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Publication numberUS2607042 A
Publication typeGrant
Publication dateAug 19, 1952
Filing dateJan 9, 1951
Priority dateJan 9, 1951
Publication numberUS 2607042 A, US 2607042A, US-A-2607042, US2607042 A, US2607042A
InventorsSchloss Jacques M
Original AssigneeSchloss Jacques M
Export CitationBiBTeX, EndNote, RefMan
External Links: USPTO, USPTO Assignment, Espacenet
Tufted product and method of making same
US 2607042 A
Abstract  available in
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Claims  available in
Description  (OCR text may contain errors)

Aug 19, 1952 u l J. M. scHLos 2,607,042

'TUFTED PRODUCT yAND METHOD oF MAKING SAME:

' Filed Jan. 9, 1951 IN VEN TOR.

Patented Aug. 19, 1952 'roeren PRODUCT AND METHOD i MAKING SAME Jacques M. Schloss, Greensboro, N.

Appleman January 9,iesrseriamazoaia @gf 11 1 claim. (o1. z-zvs) l This invention relates to tufted products having pile yam stitched or woven into a fabric base, and more particularly to a tufted product in which designs are formed therein by depressing the cut or uncut pile on a sewing machine, and to a method of making the same.

The conventional way of forming designs in tufted products made with tufting machines, such as bath mats and scatter rugs, is by an overlay or inlay method. The overlay design is formed by taking the bath mat or scatter rug having either cut or uncut pile tufts stitched in a fabric base and passing the product through the tufting machine to add additional pile yarn on top of or as an overlay to the pile yarn originally inserted by the tufting machine. The inlay design is accomplished by leaving bare spaces in the fabric base when the tufted product is formed originally on the tufting machine and subsequently passing the product again through the tufting machine to fill in or inlayf these bare spaces with pile yarn.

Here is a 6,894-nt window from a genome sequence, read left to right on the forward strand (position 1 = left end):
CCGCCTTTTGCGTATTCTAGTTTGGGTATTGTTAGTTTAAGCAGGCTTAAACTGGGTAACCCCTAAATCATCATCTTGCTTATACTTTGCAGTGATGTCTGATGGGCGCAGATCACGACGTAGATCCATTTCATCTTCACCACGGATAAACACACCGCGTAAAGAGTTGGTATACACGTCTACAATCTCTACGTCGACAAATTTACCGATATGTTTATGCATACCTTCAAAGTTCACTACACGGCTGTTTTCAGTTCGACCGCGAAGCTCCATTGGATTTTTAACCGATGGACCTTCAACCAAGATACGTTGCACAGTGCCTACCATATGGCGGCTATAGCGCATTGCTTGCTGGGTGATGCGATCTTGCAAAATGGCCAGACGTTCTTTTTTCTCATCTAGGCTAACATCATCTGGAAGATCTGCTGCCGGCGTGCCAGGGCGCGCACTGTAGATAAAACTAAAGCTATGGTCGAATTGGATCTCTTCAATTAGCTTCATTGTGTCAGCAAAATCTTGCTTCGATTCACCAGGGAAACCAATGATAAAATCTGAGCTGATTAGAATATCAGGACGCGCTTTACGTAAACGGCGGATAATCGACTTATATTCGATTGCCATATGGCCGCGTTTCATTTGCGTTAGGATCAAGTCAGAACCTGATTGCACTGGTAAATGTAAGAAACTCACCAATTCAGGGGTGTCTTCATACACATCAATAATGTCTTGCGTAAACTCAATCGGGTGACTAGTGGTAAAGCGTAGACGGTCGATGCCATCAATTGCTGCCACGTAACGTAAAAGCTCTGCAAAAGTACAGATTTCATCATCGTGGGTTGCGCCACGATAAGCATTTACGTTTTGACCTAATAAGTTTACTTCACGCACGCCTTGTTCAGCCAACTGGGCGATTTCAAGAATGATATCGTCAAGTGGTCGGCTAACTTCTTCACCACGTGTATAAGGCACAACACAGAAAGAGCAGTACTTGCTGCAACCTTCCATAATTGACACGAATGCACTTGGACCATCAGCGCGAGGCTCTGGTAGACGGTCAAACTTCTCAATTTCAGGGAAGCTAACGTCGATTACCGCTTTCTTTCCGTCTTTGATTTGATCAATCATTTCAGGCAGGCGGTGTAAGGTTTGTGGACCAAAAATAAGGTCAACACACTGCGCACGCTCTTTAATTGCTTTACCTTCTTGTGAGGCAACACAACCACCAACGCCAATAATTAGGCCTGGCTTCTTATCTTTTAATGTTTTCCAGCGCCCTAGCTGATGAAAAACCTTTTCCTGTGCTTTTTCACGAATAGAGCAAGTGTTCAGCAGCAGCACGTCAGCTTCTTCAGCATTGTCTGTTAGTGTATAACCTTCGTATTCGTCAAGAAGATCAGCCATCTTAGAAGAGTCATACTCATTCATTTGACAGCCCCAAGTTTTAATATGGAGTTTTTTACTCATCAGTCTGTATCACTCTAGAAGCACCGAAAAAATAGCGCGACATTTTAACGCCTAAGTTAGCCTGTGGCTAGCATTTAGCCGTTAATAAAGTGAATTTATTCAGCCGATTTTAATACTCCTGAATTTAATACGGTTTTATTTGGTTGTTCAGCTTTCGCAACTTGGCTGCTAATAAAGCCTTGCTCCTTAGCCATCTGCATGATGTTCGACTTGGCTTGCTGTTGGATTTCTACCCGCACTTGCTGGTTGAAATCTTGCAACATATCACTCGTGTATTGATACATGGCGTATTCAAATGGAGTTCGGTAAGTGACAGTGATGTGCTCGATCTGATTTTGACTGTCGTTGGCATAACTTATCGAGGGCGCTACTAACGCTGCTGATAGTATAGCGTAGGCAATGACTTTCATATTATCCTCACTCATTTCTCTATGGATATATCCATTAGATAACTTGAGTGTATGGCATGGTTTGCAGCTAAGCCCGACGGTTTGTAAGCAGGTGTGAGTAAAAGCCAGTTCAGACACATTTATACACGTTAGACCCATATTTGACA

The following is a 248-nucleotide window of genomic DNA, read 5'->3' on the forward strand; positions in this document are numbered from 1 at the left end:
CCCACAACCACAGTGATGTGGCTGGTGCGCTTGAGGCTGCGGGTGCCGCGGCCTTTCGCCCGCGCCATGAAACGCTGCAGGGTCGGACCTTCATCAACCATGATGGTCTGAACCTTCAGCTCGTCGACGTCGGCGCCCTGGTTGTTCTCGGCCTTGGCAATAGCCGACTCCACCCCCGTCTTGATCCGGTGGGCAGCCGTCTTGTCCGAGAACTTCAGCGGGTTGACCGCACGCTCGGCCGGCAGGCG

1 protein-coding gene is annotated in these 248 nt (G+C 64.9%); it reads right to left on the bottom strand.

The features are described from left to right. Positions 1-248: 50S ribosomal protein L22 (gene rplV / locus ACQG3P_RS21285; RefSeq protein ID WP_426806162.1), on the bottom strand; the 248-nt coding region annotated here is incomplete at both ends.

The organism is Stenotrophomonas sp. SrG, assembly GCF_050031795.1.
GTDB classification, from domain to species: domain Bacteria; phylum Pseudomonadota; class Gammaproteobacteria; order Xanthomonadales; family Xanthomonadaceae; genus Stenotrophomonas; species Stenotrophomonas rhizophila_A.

The disadvantages of the overlay and inlay methods of forming designs in tufted products are that the overlay method consumes considerable quantities of additional yarn, and the inlay method involves high labor costs in the stopping and starting of the tufting machines. Also, these methods result in a product having uneven surfaces which in bath mats and scatter rugs is undesirable.

The customary Way of creating designs in Woven tufted products is by using a jacquard head on the loom. The pattern or design is effected by having the pile yarn cut at varying heights. The creation of the design in this way slows down the operation of the loom to a great extent and materially increases the unit cost of the resulting tufted product.

In accordance with the present invention various designs may be provided in tufted products by taking a tufted product having a continuous pile surface formed on the tufting machine or loom and passing the tufted product through a conventional sewing machine having either one or as many needles as desired. The thread of the sewing machine depresses a portion of either the cut or uncut :pile surface and holds the pile tufts in xed relation to the fabric base. The contrast between the upstanding and depressed pile tufts forms a design having a Sculptured effect. This result is obtained Without using additional pile yarns and Without the extensive adjustments inherent in Aforming designs by the inlay method on the tufting machines.